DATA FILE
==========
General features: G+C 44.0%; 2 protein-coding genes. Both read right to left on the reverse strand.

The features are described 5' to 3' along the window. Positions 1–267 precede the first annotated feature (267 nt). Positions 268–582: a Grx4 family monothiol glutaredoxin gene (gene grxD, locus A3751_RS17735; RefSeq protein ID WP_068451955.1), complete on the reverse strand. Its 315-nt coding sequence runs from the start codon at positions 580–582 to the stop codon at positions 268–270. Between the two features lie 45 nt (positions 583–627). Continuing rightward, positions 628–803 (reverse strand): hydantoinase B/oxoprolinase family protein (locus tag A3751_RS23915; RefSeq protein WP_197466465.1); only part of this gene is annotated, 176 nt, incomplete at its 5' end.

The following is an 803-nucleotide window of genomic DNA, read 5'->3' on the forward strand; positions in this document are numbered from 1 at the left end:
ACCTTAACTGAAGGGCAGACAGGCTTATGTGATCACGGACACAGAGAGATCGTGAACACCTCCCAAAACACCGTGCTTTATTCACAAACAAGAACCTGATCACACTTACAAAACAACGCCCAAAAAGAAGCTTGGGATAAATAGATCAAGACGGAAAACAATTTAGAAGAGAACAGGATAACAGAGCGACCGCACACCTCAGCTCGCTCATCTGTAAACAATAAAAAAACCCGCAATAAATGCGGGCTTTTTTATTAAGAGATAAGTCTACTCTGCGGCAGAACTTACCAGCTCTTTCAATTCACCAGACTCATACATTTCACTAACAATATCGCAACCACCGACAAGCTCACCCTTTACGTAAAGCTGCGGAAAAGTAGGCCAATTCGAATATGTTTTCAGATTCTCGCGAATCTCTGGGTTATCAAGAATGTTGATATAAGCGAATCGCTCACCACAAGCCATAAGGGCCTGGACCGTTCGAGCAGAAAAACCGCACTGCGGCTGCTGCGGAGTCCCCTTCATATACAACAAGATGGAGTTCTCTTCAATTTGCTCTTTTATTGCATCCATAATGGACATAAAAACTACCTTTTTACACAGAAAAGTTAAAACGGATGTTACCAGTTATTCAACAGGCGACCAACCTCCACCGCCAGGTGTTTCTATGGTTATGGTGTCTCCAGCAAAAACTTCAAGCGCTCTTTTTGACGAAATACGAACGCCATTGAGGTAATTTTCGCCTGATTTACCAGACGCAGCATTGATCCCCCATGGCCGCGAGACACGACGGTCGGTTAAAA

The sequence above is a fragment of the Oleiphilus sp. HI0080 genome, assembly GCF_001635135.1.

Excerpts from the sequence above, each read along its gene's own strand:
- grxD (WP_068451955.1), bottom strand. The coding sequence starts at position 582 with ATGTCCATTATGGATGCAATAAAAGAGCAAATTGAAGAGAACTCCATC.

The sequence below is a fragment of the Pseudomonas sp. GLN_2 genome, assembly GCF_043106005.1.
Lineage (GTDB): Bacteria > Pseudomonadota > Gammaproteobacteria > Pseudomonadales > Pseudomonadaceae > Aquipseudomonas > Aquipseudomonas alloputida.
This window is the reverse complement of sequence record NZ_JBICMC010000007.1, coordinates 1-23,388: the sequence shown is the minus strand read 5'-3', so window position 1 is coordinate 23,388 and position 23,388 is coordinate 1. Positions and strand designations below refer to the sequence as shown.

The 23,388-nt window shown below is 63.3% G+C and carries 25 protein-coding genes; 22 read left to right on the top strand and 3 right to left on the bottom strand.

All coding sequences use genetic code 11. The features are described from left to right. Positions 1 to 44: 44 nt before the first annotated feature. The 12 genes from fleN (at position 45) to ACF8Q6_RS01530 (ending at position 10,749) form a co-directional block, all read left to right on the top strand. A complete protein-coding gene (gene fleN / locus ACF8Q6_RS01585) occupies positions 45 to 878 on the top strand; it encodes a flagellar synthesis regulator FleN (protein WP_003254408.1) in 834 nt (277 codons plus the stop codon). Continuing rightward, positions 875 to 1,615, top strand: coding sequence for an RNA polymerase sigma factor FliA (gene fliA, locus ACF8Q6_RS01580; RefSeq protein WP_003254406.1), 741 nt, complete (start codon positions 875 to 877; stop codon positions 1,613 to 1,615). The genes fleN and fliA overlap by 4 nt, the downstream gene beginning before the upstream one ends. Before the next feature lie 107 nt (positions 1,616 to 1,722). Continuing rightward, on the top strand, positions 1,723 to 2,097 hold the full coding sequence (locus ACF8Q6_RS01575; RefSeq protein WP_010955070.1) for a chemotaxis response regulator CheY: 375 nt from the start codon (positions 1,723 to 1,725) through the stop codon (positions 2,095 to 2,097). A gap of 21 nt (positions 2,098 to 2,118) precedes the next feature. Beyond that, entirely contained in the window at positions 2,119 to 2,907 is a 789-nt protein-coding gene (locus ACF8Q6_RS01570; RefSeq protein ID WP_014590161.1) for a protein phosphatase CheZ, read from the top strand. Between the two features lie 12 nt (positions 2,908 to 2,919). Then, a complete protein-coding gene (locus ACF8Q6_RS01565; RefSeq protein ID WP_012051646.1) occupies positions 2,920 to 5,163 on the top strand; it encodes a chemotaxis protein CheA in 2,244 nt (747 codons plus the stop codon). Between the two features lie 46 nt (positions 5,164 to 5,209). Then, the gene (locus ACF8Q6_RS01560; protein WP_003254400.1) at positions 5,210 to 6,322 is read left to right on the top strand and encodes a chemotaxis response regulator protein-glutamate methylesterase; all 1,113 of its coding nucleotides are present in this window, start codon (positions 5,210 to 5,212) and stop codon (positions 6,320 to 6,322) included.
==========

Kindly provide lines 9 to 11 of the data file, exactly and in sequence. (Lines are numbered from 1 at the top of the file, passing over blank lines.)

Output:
Lineage (GTDB): Bacteria > Pseudomonadota > Gammaproteobacteria > Pseudomonadales > Pseudomonadaceae > Aquipseudomonas > Aquipseudomonas alloputida.
This window is the reverse complement of sequence record NZ_JBICMC010000007.1, coordinates 1-23,388: the sequence shown is the minus strand read 5'-3', so window position 1 is coordinate 23,388 and position 23,388 is coordinate 1. Positions and strand designations below refer to the sequence as shown.

The 23,388-nt window shown below is 63.3% G+C and carries 25 protein-coding genes; 22 read left to right on the top strand and 3 right to left on the bottom strand.